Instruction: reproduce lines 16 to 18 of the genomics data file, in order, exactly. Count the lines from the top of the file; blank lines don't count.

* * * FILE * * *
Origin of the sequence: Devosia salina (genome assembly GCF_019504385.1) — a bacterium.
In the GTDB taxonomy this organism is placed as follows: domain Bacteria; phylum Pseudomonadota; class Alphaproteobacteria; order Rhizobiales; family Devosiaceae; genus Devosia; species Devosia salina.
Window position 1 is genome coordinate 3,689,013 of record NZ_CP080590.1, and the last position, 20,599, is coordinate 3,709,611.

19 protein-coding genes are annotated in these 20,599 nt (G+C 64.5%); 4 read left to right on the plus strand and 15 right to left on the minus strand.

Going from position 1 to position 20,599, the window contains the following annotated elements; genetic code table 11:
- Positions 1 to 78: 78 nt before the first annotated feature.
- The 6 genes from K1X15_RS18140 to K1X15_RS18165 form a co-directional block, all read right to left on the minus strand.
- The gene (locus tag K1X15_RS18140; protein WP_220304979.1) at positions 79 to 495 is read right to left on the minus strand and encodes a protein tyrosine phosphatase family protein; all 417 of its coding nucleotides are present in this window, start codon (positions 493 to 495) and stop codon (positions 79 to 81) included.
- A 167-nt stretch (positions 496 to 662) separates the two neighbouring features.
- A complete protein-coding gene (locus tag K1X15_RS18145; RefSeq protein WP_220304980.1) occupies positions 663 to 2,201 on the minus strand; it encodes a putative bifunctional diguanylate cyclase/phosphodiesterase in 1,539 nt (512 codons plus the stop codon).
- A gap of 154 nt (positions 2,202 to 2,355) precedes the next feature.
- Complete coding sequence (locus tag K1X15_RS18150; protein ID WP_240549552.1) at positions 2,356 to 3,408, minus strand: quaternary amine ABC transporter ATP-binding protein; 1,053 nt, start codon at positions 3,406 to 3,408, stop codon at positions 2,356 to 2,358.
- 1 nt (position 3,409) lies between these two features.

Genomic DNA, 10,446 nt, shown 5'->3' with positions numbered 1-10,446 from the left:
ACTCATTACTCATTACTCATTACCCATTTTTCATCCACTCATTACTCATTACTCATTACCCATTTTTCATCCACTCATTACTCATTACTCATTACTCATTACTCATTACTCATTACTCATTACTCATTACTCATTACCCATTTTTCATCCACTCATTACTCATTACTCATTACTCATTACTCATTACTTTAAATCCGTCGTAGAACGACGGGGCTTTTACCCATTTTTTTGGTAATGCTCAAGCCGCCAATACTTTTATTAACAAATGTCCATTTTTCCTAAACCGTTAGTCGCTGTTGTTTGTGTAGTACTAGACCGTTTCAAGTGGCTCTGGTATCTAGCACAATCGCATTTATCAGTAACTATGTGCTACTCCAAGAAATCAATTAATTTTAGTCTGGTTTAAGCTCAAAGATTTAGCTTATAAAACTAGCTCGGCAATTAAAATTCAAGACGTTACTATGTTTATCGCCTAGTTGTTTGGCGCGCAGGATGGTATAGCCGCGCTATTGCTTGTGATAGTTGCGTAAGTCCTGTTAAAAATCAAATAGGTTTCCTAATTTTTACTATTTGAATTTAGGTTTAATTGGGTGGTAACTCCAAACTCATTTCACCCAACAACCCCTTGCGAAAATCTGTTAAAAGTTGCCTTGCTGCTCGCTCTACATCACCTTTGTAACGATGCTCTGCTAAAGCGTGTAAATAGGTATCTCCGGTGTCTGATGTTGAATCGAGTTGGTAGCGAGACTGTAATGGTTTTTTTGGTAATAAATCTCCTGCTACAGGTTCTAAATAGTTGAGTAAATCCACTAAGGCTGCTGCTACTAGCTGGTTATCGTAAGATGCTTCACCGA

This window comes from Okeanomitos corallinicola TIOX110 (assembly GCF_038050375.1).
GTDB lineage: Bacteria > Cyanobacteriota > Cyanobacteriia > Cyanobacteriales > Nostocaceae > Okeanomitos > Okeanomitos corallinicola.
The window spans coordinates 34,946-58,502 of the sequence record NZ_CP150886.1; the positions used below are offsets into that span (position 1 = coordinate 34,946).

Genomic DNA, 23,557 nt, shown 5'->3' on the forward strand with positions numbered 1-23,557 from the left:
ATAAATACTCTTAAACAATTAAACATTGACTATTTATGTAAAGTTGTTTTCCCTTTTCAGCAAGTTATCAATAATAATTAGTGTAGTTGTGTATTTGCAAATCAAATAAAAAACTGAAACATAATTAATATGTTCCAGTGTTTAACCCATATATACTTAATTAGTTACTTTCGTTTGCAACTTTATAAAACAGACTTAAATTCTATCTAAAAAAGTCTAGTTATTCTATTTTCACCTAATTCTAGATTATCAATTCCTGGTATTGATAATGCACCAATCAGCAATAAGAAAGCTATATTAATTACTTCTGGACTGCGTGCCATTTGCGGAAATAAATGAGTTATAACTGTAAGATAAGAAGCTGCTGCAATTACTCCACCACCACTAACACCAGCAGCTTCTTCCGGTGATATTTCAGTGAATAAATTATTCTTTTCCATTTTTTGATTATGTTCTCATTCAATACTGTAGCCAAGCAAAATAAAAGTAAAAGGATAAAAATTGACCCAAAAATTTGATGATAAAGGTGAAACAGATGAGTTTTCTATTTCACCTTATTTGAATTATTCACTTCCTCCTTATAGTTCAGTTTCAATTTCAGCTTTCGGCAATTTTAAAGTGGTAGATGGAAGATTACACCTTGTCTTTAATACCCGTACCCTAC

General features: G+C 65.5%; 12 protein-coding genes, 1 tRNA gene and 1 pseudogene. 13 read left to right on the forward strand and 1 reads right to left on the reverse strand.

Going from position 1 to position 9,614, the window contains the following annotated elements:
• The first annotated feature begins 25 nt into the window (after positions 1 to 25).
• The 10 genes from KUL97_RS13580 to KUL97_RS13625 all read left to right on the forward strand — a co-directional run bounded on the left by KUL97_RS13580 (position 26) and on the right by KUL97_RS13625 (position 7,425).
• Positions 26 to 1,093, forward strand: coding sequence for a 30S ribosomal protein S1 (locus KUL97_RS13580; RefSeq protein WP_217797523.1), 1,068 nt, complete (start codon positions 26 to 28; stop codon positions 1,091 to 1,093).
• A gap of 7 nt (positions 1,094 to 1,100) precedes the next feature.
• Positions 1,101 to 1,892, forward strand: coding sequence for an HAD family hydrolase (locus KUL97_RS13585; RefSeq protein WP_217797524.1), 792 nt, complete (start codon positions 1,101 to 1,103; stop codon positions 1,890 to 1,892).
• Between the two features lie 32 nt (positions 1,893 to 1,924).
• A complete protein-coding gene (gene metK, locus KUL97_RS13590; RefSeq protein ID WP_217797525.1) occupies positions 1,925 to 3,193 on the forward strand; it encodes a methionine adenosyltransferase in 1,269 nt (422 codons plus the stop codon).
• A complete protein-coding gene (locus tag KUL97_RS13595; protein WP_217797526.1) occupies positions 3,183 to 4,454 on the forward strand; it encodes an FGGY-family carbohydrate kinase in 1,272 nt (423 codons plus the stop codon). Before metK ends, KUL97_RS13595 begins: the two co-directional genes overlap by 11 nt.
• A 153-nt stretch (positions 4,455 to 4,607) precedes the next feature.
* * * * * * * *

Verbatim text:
This window comes from Okeanomitos corallinicola TIOX110 (assembly GCF_038050375.1).
GTDB lineage: Bacteria > Cyanobacteriota > Cyanobacteriia > Cyanobacteriales > Nostocaceae > Okeanomitos > Okeanomitos corallinicola.
The window spans coordinates 34,946-58,502 of the sequence record NZ_CP150886.1; the positions used below are offsets into that span (position 1 = coordinate 34,946).